Reading Nina Planck’s Real Food: What to Eat and Why was an exercise in both elation and frustration.
On the one hand, I was thrilled to read my own intuitive (and educated) trust in whole, natural foods ably articulated by a facile writer who makes a good case that a lot of conventional nutritional wisdom is not only not wise, but often, patently false.
On the other hand, I was also often frustrated by Planck’s tendency to overlook or undervalue regular exercise as a component to good health, as well as her inexplicable moments where she either forgot to cite a source for her fact, or she simply presents her opinion as fact.
Generally, I think that Real Food is a well-written and engaging look at -why- a diet based on natural, whole, traditional foods is healther for us than the industrially processed foods and fast foods that have proliferated like mushrooms after a rainstorm in the American diet since World War II. Parts of it are really entertaining and fun to read, especially when Planck talks about growing up on a vegetable farm in rural Virginia; much of her experience parallels my own in helping out on my grandparents’ farm in West Virginia. Her descriptions of how her family ate closely resembled my childhood meals to the point that I felt that some passages could have been written by myself or one of my cousins.
And, when Planck martials up her facts and has them lined up like little soldiers at attention, her arguments hit the target with a resounding and satisfying thud. Her chapters on fats and cholesterol are among the most convincingly written in the book, and rightfully so, for it is in those pages that she skewers the popular nutritional wisdom that saturated animal fats are evil, cholesterol is the enemy and margarine and Crisco are health foods that will save humanity from the horrors of butter and lard. When going up against such “known” nutritional and health claims as these, it behooves Planck to get her facts straight up and cite each and every study she possibly can which support her opinions.
And she does a damned fine job of it, too.
But other chapters are not so carefully written.
For example, when she talks about the wholesome nature of milk in the human diet, she mentions how healthy the Masai of East Africa are, when their diets are high in saturated animal fats from grassfed beef, beef blood and milk, which makes up the majority of their caloric intake.
She postulates that it is because of the chemical differences in the composition of the fats that come from raising cattle on grass that is the primary cause of the extremely good health of the Masai.
That may be; I am well aware of the evidence to support the position that beef and milk from grass-fed animals is significantly different and arguably much healthier for humans to consume than the meat and milk from cows fed grains, antibiotics and animal by-products. (Which is a nice way to say ground up feathers, chicken shit, blood and bones.)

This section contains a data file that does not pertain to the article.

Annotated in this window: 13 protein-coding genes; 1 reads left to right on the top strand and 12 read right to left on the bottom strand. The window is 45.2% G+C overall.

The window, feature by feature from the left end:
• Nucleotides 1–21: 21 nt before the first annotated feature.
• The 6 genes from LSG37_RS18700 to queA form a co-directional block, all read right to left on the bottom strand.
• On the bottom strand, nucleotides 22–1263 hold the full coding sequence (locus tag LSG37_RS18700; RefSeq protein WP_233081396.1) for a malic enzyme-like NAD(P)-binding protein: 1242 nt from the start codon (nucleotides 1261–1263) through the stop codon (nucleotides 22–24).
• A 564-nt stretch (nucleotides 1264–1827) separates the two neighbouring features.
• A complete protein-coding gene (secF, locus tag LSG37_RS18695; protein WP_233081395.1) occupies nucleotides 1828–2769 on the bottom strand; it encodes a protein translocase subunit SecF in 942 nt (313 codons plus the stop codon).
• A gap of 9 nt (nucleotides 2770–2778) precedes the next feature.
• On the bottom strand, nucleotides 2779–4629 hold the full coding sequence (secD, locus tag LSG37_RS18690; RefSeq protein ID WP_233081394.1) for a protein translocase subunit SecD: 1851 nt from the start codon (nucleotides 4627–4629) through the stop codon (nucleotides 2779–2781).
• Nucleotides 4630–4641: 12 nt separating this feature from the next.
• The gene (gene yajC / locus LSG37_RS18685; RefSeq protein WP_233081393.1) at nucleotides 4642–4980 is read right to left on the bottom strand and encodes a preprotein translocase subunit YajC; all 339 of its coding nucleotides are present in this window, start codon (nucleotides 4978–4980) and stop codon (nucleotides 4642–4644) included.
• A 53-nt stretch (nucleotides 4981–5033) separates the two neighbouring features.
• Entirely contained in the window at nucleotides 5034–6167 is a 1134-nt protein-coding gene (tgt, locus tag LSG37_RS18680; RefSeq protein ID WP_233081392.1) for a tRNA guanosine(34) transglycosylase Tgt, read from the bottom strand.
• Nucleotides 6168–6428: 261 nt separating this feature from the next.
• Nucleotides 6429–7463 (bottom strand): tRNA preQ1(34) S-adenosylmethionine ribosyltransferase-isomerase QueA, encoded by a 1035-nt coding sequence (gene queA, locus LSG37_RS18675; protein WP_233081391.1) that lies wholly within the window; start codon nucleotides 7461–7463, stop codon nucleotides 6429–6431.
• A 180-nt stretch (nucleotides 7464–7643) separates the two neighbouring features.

However, the first thing that leapt to mind when she mentioned the Masai was this: the average tribal cow-herder such as a Masai male, gets more exercise in a -single day- than most American male desk jockeys get in a week or even a month. And, as far as I am concerned, that fact cannot be over-emphasized. Human beings evolved to move around and be active, not to be sedentary couch potatoes, and I suspect that it is just as much the activity level of the average Masai that is the cause of their lack of heart disease as it is the quality of their traditional diet.
To be fair, she does mention physical activity levels, as well as genetic factors when she talks about the seeming paradox that many traditional peoples seem to be able to eat diets that consist sometimes, of up to 56% of their calories coming from saturated fat, and yet they still have low incidences of obesity and heart disease. But, although these factors are mentioned, they are given shorter shrift than I think is necessary; her points about nutrition and diet are still valid. I just think that she damages her points by seeming to ignore the simple fact that a lot of the obesity problems in the US seem to be related to recent reductions in overall activity level among most Americans.
All in all, it is a good book; it is interesting, useful and well-written. Its flaws, while they bothered me, are really minor in the grand scheme of things. The message, while it was perhaps not stated perfectly, is still extremely valuable: eating a diet consisting of processed industrial foods, including trans-fats from margarine and partially hydrogenated vegetable shortening, too much sugar and refined flour is really not good for anyone.
Whereas, eating a varied diet consisting of whole foods such as seasonal (preferably locally grown) fruits and vegetables, wild caught fish and seafood, whole grains, legumes, whole milk, butter, cheese, fermented foods, olive oil, lard, pastured meats and eggs, and minimally refined sugars, is much better for humans.
While I don’t agree with every statement that Planck makes, I have to say that I do agree with her overall premise.
Real foods are good foods.
Eat them, and be not only healthy, but happy, because they taste really good–much better than the processed industrial foods that litter up the majority of our grocery store aisles.
Sorry, the comment form is closed at this time.